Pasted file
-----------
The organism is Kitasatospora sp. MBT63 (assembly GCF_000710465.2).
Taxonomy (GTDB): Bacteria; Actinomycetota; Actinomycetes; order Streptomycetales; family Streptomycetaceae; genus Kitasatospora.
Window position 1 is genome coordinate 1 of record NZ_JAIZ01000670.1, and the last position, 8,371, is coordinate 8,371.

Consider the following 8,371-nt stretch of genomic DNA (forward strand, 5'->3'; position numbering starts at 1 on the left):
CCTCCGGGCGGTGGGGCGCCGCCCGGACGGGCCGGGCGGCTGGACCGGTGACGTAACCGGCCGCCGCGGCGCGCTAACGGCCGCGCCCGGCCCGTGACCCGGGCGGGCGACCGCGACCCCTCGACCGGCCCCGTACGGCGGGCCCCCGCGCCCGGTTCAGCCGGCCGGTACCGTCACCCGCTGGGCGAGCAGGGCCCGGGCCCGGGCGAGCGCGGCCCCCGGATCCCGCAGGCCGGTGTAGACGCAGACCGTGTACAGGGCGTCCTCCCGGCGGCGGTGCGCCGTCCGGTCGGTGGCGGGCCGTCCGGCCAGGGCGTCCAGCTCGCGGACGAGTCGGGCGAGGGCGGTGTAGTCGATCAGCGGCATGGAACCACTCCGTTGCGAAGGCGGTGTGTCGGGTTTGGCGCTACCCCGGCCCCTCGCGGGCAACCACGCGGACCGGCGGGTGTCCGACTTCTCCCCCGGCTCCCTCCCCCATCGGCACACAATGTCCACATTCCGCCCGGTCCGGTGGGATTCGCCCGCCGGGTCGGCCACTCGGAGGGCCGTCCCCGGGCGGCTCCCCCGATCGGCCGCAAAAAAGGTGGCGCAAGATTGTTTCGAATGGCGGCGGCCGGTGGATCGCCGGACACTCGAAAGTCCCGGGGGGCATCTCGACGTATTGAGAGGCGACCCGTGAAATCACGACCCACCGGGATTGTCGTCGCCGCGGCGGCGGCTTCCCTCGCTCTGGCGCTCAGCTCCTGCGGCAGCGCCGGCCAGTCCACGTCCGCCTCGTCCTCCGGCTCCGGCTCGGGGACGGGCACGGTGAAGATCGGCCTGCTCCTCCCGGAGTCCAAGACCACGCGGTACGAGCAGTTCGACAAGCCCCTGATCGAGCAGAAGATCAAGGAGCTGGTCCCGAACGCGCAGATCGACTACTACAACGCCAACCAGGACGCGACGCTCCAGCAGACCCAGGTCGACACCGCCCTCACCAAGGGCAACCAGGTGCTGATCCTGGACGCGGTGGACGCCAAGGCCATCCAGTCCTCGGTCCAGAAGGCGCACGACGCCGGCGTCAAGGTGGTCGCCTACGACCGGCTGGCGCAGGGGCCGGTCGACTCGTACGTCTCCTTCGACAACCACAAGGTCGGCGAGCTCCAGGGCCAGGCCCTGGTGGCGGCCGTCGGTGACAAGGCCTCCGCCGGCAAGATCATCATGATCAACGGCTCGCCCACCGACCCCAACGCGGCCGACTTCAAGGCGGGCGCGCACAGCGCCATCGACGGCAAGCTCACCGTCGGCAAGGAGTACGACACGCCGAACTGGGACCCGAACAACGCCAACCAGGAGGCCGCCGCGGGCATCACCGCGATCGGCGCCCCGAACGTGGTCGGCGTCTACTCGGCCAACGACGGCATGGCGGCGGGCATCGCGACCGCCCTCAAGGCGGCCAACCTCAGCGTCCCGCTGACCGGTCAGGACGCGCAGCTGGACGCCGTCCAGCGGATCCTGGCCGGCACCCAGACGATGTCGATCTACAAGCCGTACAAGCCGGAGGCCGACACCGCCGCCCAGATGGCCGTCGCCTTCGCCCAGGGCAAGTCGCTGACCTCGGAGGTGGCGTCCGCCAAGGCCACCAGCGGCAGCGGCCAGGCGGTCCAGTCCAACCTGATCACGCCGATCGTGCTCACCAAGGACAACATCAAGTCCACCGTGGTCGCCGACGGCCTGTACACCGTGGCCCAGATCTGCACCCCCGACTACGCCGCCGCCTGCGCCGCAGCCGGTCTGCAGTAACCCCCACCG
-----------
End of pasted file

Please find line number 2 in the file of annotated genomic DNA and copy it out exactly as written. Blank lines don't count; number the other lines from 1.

Taxonomy (GTDB): Bacteria; Actinomycetota; Actinomycetes; order Streptomycetales; family Streptomycetaceae; genus Kitasatospora.